Jake Fromm (11) warms up during the first University of Georgia spring football practice of 2018 on Tuesday, March 20, 2018, in Athens, Georgia. (Photo/Chamberlain Smith, chamberlainlockett.com)

The Georgia football team had high hopes for the 2017 season. Those hopes were nearly crushed before the team could finish one half of football.

On the third drive of the Bulldogs’ opening game, sophomore quarterback Jacob Eason went down with a knee injury. A late hit out-of-bounds by an Appalachian State University defender caused Eason to leave the game and miss the team’s next three games.

If it wasn’t for the backup quarterback, freshman Jake Fromm, Georgia’s season could have ended before it even really started.

Instead, Fromm entered against App. State following Eason’s injury and led the Bulldogs to a victory over the Mountaineers. The freshman wound up starting at quarterback the rest of the season, and Georgia finished 13-2 with an SEC title and trips to Los Angeles for the Rose Bowl and Atlanta for the national championship game.

Georgia came up short in the college football playoff and lost the national title to Alabama in heartbreaking fashion. Still, if you would have told Georgia fans prior to the season that the Bulldogs were going to make it to the national championship game, most would have been happy regardless of the outcome.

It’s possible that a healthy Eason would have led Georgia to the title game, and maybe the Bulldogs would have won it all with Eason. The world will never know.

Based off what is known, Fromm will be one of, if not the most experienced sophomores in the country in 2018.

He has a 12-2 record as a starter, including road wins at Notre Dame and Tennessee. He was named the SEC freshman of the year after finishing the season with 2,615 passing yards and 26 touchdowns.

So why is there talk of a competition at quarterback for Georgia this offseason?

The same reason there was talk of a competition last year when Georgia already had a solid starter in Eason: A new five-star quarterback arrived on campus.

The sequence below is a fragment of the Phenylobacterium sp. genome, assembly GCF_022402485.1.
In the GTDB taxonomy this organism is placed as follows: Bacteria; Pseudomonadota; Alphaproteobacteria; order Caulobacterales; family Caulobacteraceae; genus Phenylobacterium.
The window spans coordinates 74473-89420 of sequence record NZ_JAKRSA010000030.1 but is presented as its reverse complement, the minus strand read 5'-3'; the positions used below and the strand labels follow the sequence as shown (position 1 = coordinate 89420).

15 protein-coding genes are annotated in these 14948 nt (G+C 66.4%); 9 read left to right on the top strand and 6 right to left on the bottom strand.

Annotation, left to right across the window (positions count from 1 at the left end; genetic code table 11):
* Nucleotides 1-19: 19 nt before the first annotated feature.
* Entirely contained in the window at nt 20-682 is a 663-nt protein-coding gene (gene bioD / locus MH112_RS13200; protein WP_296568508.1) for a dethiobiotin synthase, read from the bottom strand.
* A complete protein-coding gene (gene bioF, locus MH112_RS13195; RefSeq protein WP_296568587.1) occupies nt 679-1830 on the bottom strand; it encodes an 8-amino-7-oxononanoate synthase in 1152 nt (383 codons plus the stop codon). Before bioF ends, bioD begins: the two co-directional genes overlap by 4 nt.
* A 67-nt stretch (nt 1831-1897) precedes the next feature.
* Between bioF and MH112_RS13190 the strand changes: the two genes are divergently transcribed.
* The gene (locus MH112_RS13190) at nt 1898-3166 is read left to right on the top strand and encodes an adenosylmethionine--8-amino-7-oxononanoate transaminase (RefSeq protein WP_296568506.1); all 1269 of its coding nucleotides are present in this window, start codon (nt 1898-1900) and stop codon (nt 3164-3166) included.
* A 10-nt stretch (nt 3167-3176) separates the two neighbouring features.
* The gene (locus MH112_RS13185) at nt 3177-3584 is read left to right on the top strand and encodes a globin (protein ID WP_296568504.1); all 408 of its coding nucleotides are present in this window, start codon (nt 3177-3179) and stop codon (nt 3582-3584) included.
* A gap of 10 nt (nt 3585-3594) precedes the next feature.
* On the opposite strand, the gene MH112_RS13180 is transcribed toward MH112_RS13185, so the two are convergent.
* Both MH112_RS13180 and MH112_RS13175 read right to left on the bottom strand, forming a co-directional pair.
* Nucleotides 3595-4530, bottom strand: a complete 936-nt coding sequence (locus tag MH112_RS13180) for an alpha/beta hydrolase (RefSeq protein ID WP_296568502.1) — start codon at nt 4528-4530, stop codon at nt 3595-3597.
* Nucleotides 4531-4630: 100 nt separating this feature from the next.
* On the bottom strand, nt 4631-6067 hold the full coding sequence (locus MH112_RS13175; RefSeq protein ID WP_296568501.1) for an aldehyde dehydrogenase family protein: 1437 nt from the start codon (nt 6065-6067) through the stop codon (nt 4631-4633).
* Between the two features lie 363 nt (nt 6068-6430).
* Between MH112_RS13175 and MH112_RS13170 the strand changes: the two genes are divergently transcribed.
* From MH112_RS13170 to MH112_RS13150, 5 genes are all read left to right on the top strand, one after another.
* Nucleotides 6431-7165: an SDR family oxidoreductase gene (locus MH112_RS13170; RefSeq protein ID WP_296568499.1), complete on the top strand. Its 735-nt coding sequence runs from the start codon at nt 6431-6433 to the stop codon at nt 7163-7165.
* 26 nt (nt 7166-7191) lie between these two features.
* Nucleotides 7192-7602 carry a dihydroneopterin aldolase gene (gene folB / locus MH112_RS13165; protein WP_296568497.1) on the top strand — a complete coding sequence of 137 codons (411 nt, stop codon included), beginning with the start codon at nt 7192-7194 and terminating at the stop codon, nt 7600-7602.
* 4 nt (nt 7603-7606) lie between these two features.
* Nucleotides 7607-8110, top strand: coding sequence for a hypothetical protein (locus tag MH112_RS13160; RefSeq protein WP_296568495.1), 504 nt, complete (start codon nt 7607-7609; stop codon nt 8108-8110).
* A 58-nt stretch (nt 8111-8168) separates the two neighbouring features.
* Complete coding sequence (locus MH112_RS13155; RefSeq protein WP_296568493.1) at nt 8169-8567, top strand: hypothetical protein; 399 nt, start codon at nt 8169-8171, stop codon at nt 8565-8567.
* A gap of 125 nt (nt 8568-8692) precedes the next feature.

In 2017, it was Fromm arriving and competing with Eason. In 2018, it’s Justin Fields arriving and competing with Fromm. Eason is out of the picture after transferring to the University of Washington.

What makes this year’s competition different despite Fromm’s experience is Fields’ dual-threat ability. He is listed at 6-foot-3, 225 pounds and can run the 40 yard dash in 4.51 seconds, according to 247Sports.

Fields started at quarterback for two years at Harrison High School in Kennesaw. On top of passing for 4,187 yards and 41 touchdowns, Fields rushed for 2,096 yards and 28 touchdowns in those two seasons. The five-star recruit was also ranked the No. 1 dual-threat quarterback in the country and No. 2 player overall in the country, per the 247Sports composite.

When you watch Fromm play, you are reminded of Drew Brees. He is surgical with his passes and calm under pressure.

With Fields, you are reminded of Cam Newton. He has a cannon for an arm and the speed and agility of a running back.

Whenever Fields does see the field for Georgia, he will add a dimension to the Bulldogs’ offense that hasn’t been seen since the days of D.J. Shockley. That time just shouldn’t be the first snap of the first game of the season.

Fromm has the experience and the resume worthy of a starting job at nearly any school in the country. Fields might be talented, perhaps even more talented than Fromm, but Fromm has earned the right to start at quarterback for Georgia in 2018 just as Eason did in 2017.

It makes sense for there to be a competition between Fromm and Fields. It doesn’t make sense for the decision to be a tough one.

Fromm is the man for the job, and he should start Week One in 2018.

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(1) comment


I think Eason would have been able to have done the same thing that Fromm did. I have always believed that a player did not lose his position because of injury. Smart threw him in the ditch and one day it will it will come to bite him.

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